_mm_extract_ps returns int (for a long long time)

_mm_extract_ps returns int (for a long long time)

Hello.

This issue looks like bad design or bug for a lot of programmers for many years. But problem is still there.

Why _mm_extract_ps returns int type? At first we can see intrinsics design features like _ps and _epi32 endings for float and int types respectively. We have _mm_extract_epi32 which calls pextrd instruction which return int type. And _mm_extract_ps uses extractps and return INT type again? But why? Will somebody fix it some day?

I want to write code like

template <int i> float get() const noexcept { return _mm_extract_ps(xmm_, i); }

and not like

template <int i> float get() const noexcept {
    int v = _mm_extract_ps(xmm_, i);
    float f;
    memcpy(&f, &v, sizeof(v)); // standard recommended cross-compiler type-punning for c++
    return f;
}

P.S. Also maybe somebody can explain why we need both extractps and pextrd assembly intructions when technically they are the same? I don't think they change some flags or do some checks anyway. Now I can't see the difference with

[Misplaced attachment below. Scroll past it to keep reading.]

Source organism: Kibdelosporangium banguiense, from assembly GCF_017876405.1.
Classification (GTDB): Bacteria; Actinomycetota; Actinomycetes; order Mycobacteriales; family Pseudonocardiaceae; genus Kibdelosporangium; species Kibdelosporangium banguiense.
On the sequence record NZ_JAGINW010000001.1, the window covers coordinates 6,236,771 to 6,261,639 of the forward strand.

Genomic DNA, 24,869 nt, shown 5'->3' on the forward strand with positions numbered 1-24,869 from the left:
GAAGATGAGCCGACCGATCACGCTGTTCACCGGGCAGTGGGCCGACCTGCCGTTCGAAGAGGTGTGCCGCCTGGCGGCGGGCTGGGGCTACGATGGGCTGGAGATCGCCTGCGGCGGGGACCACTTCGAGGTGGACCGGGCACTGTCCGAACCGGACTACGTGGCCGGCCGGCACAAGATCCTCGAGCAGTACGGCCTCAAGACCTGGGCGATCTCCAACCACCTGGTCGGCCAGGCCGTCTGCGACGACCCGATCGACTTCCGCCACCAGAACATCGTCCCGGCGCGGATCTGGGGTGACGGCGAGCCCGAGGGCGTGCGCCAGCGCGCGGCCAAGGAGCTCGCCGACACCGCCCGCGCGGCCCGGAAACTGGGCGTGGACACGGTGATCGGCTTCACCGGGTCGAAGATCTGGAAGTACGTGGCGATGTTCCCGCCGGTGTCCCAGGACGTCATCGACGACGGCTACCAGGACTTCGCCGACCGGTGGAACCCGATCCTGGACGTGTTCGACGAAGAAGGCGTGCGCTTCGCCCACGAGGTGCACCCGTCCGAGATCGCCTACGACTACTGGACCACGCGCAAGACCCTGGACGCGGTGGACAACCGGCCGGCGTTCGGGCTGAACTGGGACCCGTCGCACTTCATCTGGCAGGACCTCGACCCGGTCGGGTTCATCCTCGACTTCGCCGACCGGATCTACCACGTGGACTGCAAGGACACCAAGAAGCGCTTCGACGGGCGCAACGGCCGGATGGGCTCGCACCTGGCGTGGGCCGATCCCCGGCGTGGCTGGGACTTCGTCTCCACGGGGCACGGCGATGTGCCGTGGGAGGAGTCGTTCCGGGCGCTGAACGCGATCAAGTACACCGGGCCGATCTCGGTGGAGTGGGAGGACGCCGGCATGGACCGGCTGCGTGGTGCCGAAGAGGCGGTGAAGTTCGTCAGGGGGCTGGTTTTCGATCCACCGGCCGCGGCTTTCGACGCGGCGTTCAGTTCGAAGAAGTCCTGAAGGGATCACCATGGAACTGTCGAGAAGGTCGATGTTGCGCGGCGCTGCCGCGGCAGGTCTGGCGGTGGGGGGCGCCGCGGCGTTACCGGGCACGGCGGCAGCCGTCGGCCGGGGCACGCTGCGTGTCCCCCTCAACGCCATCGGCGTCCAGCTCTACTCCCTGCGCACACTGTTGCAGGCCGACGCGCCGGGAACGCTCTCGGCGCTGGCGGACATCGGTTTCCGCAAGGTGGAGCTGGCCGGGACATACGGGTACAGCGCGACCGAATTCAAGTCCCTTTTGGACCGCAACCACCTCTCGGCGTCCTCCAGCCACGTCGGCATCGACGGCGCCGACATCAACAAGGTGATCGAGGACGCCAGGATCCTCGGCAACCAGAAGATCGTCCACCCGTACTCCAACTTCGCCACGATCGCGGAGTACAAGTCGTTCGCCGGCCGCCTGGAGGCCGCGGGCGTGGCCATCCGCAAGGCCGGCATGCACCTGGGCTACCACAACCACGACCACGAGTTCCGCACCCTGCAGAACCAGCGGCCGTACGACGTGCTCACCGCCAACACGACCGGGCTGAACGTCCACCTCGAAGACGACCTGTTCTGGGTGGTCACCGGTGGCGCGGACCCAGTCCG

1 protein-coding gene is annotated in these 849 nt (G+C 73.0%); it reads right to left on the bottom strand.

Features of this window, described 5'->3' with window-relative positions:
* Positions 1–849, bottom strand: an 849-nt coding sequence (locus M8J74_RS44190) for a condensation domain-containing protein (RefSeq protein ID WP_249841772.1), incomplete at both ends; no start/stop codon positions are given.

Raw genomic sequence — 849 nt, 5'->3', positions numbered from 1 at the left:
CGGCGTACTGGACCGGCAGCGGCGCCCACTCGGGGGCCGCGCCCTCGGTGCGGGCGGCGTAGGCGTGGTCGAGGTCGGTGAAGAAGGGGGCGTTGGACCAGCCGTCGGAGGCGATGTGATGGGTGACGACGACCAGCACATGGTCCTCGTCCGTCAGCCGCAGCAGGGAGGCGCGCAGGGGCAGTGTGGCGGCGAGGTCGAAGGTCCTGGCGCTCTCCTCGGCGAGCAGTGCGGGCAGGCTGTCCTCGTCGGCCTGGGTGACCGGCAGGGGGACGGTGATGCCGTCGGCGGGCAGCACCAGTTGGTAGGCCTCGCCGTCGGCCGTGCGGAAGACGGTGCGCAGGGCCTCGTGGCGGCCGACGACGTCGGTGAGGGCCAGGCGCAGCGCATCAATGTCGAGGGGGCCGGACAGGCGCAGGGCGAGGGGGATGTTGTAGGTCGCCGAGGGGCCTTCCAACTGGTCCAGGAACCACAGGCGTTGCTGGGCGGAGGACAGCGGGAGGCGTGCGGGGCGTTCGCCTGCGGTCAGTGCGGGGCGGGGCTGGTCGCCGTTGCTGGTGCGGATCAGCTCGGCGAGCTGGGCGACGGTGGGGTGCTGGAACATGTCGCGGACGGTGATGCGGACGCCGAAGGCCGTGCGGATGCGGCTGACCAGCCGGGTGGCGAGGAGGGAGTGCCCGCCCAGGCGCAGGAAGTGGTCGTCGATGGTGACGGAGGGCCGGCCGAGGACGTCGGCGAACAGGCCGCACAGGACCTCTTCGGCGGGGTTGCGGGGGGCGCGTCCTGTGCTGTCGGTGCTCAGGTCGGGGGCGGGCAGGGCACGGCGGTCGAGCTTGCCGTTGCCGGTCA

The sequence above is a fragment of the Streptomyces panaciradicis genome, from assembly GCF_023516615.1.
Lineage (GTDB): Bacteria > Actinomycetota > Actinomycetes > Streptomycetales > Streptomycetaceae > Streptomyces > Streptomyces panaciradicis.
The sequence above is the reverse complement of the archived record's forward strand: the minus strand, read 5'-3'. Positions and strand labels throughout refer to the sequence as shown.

int _mm_extract_ps(__m128 xmm, int i) { return _mm_extract_epi32(_mm_castps_si128(xmm), i); }

Best regards, Vyacheslav

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For more complete information about compiler optimizations, see our Optimization Notice.

Assuming you're writing 64bit code, then floats are stored in xmm registers anyway.

So really want you want is a vector register shuffle to just move the floating point value into the bottom of the vector register and then to use that register in scalar mode.

See doug65536's answer here;

https://stackoverflow.com/questions/5526658/intel-sse-why-does-mm-extrac...

So something like;

template <int i> float get() const noexcept { return _mm_cvtss_f32(_mm_shuffle_ps(xmm_, xmm_, _MM_SHUFFLE(0, 0, 0, i))); }

 

Sorry but please no such assumings. I need to use SIMD code on x86, x64 with cross-compilers and platforms (win, lin, mac).

Thank you for link anyway. I found _MM_EXTRACT_FLOAT as official solution, that's pretty interesting and fun. For me it looks like bad design. Still wonder to know the reason for this solution.

I don't think that using PORT5 is a good idea anyway. Maybe shift solution is more simple and faster for CPU to perform:

template<int i> [[nodiscard]] float __vectorcall _mm_get_ps(__m128 v) {
    return _mm_cvtss_f32(_mm_castsi128_ps(_mm_srli_si128(_mm_castps_si128(x), i * 4)));
}

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